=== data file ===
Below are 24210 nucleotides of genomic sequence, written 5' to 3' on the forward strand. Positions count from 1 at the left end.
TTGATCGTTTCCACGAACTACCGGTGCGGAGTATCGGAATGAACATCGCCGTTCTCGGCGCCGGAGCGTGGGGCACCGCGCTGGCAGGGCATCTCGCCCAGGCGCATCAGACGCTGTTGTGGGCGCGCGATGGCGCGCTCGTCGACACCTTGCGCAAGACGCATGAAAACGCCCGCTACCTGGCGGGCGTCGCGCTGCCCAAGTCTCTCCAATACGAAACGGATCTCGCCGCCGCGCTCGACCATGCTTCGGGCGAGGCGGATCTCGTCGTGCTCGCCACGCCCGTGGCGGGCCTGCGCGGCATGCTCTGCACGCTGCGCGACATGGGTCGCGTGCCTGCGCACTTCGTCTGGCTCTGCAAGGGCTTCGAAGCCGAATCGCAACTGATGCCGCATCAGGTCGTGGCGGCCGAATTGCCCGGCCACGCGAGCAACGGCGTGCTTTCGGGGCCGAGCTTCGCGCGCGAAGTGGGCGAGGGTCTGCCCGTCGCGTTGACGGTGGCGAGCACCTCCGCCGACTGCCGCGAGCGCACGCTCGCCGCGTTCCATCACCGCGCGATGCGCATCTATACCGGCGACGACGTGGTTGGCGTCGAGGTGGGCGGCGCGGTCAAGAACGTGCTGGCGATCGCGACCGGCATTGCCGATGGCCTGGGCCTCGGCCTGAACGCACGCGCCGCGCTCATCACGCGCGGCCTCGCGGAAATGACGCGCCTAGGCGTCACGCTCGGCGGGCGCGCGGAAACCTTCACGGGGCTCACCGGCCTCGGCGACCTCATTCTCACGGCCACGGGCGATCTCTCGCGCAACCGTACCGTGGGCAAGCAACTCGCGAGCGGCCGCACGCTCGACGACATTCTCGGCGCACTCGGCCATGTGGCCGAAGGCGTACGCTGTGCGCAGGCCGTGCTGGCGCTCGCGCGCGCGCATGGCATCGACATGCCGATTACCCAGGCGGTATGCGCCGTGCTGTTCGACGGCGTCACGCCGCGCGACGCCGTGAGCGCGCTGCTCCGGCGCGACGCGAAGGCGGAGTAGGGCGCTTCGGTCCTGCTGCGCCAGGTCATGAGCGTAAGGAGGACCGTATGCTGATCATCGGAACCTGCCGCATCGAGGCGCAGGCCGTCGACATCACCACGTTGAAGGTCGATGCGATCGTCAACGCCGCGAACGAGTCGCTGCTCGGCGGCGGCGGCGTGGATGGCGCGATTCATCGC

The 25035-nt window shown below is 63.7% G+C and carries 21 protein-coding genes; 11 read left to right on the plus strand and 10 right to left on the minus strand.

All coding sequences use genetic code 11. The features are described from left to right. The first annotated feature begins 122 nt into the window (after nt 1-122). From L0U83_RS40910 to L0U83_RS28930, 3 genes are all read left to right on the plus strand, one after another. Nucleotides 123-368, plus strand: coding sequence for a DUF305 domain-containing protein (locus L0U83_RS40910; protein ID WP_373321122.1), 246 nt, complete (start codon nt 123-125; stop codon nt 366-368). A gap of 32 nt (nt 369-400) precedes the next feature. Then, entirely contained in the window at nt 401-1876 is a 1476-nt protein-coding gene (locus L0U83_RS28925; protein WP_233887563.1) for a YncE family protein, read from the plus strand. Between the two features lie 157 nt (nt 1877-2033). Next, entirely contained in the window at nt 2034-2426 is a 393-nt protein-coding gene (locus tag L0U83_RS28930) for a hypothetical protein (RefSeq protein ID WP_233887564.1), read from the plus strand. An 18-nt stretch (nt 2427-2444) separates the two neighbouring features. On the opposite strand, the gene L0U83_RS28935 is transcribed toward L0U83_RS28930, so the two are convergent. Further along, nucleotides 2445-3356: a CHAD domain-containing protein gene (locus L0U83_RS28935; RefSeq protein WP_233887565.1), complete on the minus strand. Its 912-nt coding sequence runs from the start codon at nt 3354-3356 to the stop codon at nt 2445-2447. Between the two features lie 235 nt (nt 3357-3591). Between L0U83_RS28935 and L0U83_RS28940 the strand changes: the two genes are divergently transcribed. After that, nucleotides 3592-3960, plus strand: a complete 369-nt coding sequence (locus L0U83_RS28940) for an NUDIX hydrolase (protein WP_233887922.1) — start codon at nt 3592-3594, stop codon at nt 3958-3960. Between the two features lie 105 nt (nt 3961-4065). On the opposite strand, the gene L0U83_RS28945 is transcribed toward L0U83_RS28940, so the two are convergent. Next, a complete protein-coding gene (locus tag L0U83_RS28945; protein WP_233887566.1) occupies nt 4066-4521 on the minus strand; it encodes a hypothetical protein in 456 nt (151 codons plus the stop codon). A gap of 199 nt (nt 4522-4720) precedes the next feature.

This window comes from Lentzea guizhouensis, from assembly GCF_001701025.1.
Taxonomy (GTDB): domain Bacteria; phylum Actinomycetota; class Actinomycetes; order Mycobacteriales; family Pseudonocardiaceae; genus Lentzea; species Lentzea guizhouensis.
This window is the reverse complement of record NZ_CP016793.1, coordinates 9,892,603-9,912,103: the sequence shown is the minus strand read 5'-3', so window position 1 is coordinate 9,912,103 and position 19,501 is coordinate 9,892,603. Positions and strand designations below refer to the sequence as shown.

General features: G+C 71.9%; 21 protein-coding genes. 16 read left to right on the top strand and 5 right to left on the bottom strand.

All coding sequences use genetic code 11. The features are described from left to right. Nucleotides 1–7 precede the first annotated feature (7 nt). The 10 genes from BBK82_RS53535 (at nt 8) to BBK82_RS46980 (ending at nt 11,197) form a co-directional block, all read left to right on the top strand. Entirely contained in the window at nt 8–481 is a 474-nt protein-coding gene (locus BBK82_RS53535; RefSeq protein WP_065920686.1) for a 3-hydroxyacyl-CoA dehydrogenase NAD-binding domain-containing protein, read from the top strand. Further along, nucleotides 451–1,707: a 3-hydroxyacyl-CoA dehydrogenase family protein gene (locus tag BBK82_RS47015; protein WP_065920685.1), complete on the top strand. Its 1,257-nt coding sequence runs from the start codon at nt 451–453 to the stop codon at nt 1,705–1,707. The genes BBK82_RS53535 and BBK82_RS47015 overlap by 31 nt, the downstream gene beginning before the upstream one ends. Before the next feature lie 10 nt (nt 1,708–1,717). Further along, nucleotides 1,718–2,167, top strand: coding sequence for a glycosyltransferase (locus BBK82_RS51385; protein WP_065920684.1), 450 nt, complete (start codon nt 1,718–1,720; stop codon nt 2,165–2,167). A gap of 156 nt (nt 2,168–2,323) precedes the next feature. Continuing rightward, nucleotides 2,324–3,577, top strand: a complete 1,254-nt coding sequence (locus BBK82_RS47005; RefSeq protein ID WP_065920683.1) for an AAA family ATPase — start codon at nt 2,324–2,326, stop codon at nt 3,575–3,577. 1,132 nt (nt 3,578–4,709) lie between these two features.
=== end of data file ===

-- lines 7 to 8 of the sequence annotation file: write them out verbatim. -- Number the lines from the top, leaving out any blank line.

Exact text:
This window is the reverse complement of record NZ_CP016793.1, coordinates 9,892,603-9,912,103: the sequence shown is the minus strand read 5'-3', so window position 1 is coordinate 9,912,103 and position 19,501 is coordinate 9,892,603. Positions and strand designations below refer to the sequence as shown.

General features: G+C 71.9%; 21 protein-coding genes. 16 read left to right on the top strand and 5 right to left on the bottom strand.